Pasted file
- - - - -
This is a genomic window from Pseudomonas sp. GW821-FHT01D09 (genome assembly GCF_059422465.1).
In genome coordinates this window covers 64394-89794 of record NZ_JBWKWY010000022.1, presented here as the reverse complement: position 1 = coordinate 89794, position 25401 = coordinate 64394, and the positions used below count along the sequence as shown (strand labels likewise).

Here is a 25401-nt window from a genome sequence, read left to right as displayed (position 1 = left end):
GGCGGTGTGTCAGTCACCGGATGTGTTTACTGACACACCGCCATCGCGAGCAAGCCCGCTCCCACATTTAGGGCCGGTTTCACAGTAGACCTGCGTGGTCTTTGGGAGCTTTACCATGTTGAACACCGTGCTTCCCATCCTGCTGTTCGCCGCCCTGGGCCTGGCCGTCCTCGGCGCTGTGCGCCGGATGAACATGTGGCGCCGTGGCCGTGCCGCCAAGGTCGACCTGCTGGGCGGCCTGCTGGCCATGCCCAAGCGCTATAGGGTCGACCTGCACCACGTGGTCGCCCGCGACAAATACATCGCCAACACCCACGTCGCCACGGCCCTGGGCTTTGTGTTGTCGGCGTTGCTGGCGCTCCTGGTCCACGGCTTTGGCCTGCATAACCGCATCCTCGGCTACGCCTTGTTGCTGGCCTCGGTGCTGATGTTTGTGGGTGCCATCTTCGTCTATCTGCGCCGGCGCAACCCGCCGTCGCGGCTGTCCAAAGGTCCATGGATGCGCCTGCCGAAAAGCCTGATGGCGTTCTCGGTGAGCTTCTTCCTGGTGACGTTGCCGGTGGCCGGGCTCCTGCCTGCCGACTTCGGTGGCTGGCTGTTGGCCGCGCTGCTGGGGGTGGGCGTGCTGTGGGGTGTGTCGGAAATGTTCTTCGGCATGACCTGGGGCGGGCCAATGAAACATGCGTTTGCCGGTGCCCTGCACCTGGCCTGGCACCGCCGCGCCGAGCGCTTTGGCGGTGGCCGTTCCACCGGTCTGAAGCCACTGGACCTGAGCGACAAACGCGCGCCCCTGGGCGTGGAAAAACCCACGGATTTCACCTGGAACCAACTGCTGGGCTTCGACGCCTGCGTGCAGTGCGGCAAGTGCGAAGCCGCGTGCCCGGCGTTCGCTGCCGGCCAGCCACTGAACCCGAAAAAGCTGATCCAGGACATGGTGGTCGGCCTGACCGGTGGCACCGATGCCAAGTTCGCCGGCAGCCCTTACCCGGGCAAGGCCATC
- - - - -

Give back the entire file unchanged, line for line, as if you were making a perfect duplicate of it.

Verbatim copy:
This is a genomic window from Pseudomonas sp. GW821-FHT01D09 (genome assembly GCF_059422465.1).
In genome coordinates this window covers 64394-89794 of record NZ_JBWKWY010000022.1, presented here as the reverse complement: position 1 = coordinate 89794, position 25401 = coordinate 64394, and the positions used below count along the sequence as shown (strand labels likewise).

Here is a 25401-nt window from a genome sequence, read left to right as displayed (position 1 = left end):
GGCGGTGTGTCAGTCACCGGATGTGTTTACTGACACACCGCCATCGCGAGCAAGCCCGCTCCCACATTTAGGGCCGGTTTCACAGTAGACCTGCGTGGTCTTTGGGAGCTTTACCATGTTGAACACCGTGCTTCCCATCCTGCTGTTCGCCGCCCTGGGCCTGGCCGTCCTCGGCGCTGTGCGCCGGATGAACATGTGGCGCCGTGGCCGTGCCGCCAAGGTCGACCTGCTGGGCGGCCTGCTGGCCATGCCCAAGCGCTATAGGGTCGACCTGCACCACGTGGTCGCCCGCGACAAATACATCGCCAACACCCACGTCGCCACGGCCCTGGGCTTTGTGTTGTCGGCGTTGCTGGCGCTCCTGGTCCACGGCTTTGGCCTGCATAACCGCATCCTCGGCTACGCCTTGTTGCTGGCCTCGGTGCTGATGTTTGTGGGTGCCATCTTCGTCTATCTGCGCCGGCGCAACCCGCCGTCGCGGCTGTCCAAAGGTCCATGGATGCGCCTGCCGAAAAGCCTGATGGCGTTCTCGGTGAGCTTCTTCCTGGTGACGTTGCCGGTGGCCGGGCTCCTGCCTGCCGACTTCGGTGGCTGGCTGTTGGCCGCGCTGCTGGGGGTGGGCGTGCTGTGGGGTGTGTCGGAAATGTTCTTCGGCATGACCTGGGGCGGGCCAATGAAACATGCGTTTGCCGGTGCCCTGCACCTGGCCTGGCACCGCCGCGCCGAGCGCTTTGGCGGTGGCCGTTCCACCGGTCTGAAGCCACTGGACCTGAGCGACAAACGCGCGCCCCTGGGCGTGGAAAAACCCACGGATTTCACCTGGAACCAACTGCTGGGCTTCGACGCCTGCGTGCAGTGCGGCAAGTGCGAAGCCGCGTGCCCGGCGTTCGCTGCCGGCCAGCCACTGAACCCGAAAAAGCTGATCCAGGACATGGTGGTCGGCCTGACCGGTGGCACCGATGCCAAGTTCGCCGGCAGCCCTTACCCGGGCAAGGCCATC